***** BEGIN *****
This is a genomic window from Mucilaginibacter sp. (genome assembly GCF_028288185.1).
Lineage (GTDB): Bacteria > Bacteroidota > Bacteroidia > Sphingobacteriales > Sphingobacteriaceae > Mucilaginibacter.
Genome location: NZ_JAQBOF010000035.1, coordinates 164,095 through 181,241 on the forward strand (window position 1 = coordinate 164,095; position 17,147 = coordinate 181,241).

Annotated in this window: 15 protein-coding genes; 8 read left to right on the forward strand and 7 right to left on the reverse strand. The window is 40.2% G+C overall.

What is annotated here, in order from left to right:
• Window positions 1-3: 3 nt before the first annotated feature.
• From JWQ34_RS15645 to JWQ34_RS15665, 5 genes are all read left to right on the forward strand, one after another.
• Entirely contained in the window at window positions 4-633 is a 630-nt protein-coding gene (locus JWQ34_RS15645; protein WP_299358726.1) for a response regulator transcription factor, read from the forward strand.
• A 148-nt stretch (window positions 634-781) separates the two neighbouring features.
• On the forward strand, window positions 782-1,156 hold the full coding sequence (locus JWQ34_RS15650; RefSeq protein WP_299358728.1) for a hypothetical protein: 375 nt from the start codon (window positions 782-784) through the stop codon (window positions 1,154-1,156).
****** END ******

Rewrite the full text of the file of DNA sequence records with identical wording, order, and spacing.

This is a genomic window from Mucilaginibacter sp. (genome assembly GCF_028288185.1).
Lineage (GTDB): Bacteria > Bacteroidota > Bacteroidia > Sphingobacteriales > Sphingobacteriaceae > Mucilaginibacter.
Genome location: NZ_JAQBOF010000035.1, coordinates 164,095 through 181,241 on the forward strand (window position 1 = coordinate 164,095; position 17,147 = coordinate 181,241).

Annotated in this window: 15 protein-coding genes; 8 read left to right on the forward strand and 7 right to left on the reverse strand. The window is 40.2% G+C overall.

What is annotated here, in order from left to right:
• Window positions 1-3: 3 nt before the first annotated feature.
• From JWQ34_RS15645 to JWQ34_RS15665, 5 genes are all read left to right on the forward strand, one after another.
• Entirely contained in the window at window positions 4-633 is a 630-nt protein-coding gene (locus JWQ34_RS15645; protein WP_299358726.1) for a response regulator transcription factor, read from the forward strand.
• A 148-nt stretch (window positions 634-781) separates the two neighbouring features.
• On the forward strand, window positions 782-1,156 hold the full coding sequence (locus JWQ34_RS15650; RefSeq protein WP_299358728.1) for a hypothetical protein: 375 nt from the start codon (window positions 782-784) through the stop codon (window positions 1,154-1,156).